• How would you decide how much resource to leave spare? A flat amount per person may not work very well. And if you do it on a per-person basis, then it’s effectively in the plan, whether you call it that or not.

          In the end, I don’t mind too much how we make this stuff more important. I suspect that getting it included in the goals process is the easiest way, but I’m wrong, that’s fine.

  6. Some good points Gerv.

    I don’t see the things you mentioned as “problems” though, but rather as a natural evolution of a vertical structure mixed with some decisions made in the past (and I don’t say it as negative, there are plenty of good results because of this).

    Pascal, the idea of “volunteer leadership position” is absolutely obsolete (and I heard it various times from Mozillians).

    Having leadership in a project means making decisions. To make decisions means you have to spend time on talking to people, solving problems, writing code (sometimes), organizing, assuming responsibility for success or failure. This requires time and skills. And in a healthy community/organization/society, spending time on something means you get paid for it (or you get a concrete benefit).
    Otherwise, the result is mediocrity with eventually people wanting more and more power instead of knowledge and personal development.

    • @Alina
      Of course I disagree with you. There are just too many examples of successes in the Mozilla projects made by volunteers (private mode in Firefox, most of our addons, the 80+ locales we support for out products, all of our early marketing and QA programmes…). It doesn’t mean that these people shouldn’t be hired, but discriminating community members on their employment status is in my opinion a problem, not a solution.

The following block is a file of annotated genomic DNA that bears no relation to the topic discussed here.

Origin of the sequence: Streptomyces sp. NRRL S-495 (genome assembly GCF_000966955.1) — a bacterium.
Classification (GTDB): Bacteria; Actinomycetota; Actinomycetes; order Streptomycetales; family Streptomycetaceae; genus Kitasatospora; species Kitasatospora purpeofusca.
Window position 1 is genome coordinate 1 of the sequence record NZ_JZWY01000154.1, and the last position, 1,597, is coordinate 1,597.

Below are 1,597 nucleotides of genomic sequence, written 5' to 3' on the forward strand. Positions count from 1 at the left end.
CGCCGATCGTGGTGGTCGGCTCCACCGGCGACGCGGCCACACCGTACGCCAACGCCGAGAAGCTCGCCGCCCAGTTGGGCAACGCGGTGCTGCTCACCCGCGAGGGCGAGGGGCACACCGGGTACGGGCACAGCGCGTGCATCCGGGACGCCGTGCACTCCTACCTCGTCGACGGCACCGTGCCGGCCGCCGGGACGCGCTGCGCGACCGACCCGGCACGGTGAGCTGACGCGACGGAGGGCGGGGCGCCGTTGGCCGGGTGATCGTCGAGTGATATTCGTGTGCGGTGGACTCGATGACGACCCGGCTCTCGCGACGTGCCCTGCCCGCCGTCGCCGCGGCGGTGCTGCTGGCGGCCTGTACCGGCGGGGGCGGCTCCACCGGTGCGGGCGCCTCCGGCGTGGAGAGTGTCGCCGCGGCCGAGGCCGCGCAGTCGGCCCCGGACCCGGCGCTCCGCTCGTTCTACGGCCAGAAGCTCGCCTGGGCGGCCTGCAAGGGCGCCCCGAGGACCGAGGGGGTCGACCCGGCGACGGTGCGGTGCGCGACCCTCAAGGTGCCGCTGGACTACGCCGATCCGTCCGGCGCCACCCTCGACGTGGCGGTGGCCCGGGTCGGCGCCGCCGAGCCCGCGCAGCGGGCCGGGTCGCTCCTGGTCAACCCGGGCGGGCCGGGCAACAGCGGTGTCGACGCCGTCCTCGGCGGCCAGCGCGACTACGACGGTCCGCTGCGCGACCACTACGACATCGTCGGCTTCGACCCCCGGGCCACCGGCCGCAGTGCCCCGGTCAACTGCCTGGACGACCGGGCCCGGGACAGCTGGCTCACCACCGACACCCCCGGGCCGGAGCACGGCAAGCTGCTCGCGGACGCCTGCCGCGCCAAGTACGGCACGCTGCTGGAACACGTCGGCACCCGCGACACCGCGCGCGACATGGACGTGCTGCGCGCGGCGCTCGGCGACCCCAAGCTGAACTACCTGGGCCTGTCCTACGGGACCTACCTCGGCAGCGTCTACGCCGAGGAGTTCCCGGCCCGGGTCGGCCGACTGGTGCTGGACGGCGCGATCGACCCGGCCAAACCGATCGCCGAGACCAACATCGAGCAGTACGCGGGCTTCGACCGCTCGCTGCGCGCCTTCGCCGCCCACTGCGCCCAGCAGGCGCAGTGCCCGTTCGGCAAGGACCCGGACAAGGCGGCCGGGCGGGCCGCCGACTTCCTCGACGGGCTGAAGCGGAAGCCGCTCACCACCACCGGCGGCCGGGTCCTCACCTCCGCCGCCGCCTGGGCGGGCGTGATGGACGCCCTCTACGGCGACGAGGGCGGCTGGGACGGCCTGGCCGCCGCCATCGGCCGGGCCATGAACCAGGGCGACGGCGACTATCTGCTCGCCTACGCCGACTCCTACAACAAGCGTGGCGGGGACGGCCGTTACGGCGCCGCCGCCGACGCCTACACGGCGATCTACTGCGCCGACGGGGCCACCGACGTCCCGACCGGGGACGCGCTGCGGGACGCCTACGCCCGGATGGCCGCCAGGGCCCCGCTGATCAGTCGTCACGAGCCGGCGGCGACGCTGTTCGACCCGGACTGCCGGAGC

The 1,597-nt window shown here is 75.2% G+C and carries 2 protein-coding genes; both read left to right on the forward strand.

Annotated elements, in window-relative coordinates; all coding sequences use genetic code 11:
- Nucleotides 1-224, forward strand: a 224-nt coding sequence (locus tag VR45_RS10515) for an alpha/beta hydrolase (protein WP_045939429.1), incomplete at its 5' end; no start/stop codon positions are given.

• I think it’s harder for volunteers to be in leadership positions, for some of the reasons you state. But I don’t think it’s impossible, and I don’t think the idea is obsolete at all. In fact, I think it’s vital if Mozilla is to continue to grow and develop as an organization.

      How could we get to a place where we have X employees and 20*X committed volunteers without giving those volunteers significant autonomy and decision-making power? If we get to a place where all significant decisions must be made by employees, then that will put a significant limit on our growth.

      • I think in an ideal world, employees are all managers of some kind, the leaders Alina pointed out. I think if we really picked apart the responsibilities and the time we would need for leaders to put in, then it starts to become incompatible with the amount of time we should be expecting from a volunteer. We shouldn’t expect volunteers to put in full-time hours after they have a full-time job already. Yes, there are people who do it, but I think we lose diversity by relying on contributions from just the people who are willing to spend the rest of their waking hours on a computer.

        We also need to try and slow the pace down. There is a lot of pressure to deliver, but we have to give people time to think, to be creative, to build relationships, build momentum. Anecdotally, I think it takes at least a year to launch something worth doing. Reps are hitting their stride now, but the program was conceived in 2010. We were very lucky in not being driven early on by targets, we were able to explore, and build a sound foundation to the program.

        And on the flip side of that, I think a slower pace also allows better chances to capitalize on the serendipitous. We’ll never anticipate every opportunity, but sometimes one comes along and it wasn’t on any road map or goals, some volunteer just comes up with some awesome idea in response to a current event. We need to be able to capitalize on those moments without having to disrupt the long term work.